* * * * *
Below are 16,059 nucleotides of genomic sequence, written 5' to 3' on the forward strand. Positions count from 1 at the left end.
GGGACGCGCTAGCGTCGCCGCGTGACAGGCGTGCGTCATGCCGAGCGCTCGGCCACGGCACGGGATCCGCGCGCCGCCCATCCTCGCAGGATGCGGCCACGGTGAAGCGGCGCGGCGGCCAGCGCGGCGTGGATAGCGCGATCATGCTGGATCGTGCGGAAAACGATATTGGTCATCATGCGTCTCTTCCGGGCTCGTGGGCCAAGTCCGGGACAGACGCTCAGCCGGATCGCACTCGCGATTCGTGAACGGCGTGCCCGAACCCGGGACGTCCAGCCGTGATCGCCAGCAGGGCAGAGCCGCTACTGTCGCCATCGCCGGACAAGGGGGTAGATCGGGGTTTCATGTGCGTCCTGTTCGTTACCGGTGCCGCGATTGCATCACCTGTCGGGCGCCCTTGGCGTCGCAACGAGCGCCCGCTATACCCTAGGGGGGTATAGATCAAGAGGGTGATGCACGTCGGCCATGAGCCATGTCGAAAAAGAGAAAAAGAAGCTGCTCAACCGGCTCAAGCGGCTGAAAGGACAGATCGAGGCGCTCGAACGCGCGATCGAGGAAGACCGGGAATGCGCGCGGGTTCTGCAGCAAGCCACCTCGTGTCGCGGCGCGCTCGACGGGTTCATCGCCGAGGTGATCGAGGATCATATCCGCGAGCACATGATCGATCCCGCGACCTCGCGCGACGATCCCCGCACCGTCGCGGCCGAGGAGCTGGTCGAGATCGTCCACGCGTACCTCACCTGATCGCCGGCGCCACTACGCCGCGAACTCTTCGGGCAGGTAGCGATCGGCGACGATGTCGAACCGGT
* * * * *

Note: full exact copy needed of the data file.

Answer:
Below are 16,059 nucleotides of genomic sequence, written 5' to 3' on the forward strand. Positions count from 1 at the left end.
GGGACGCGCTAGCGTCGCCGCGTGACAGGCGTGCGTCATGCCGAGCGCTCGGCCACGGCACGGGATCCGCGCGCCGCCCATCCTCGCAGGATGCGGCCACGGTGAAGCGGCGCGGCGGCCAGCGCGGCGTGGATAGCGCGATCATGCTGGATCGTGCGGAAAACGATATTGGTCATCATGCGTCTCTTCCGGGCTCGTGGGCCAAGTCCGGGACAGACGCTCAGCCGGATCGCACTCGCGATTCGTGAACGGCGTGCCCGAACCCGGGACGTCCAGCCGTGATCGCCAGCAGGGCAGAGCCGCTACTGTCGCCATCGCCGGACAAGGGGGTAGATCGGGGTTTCATGTGCGTCCTGTTCGTTACCGGTGCCGCGATTGCATCACCTGTCGGGCGCCCTTGGCGTCGCAACGAGCGCCCGCTATACCCTAGGGGGGTATAGATCAAGAGGGTGATGCACGTCGGCCATGAGCCATGTCGAAAAAGAGAAAAAGAAGCTGCTCAACCGGCTCAAGCGGCTGAAAGGACAGATCGAGGCGCTCGAACGCGCGATCGAGGAAGACCGGGAATGCGCGCGGGTTCTGCAGCAAGCCACCTCGTGTCGCGGCGCGCTCGACGGGTTCATCGCCGAGGTGATCGAGGATCATATCCGCGAGCACATGATCGATCCCGCGACCTCGCGCGACGATCCCCGCACCGTCGCGGCCGAGGAGCTGGTCGAGATCGTCCACGCGTACCTCACCTGATCGCCGGCGCCACTACGCCGCGAACTCTTCGGGCAGGTAGCGATCGGCGACGATGTCGAACCGGT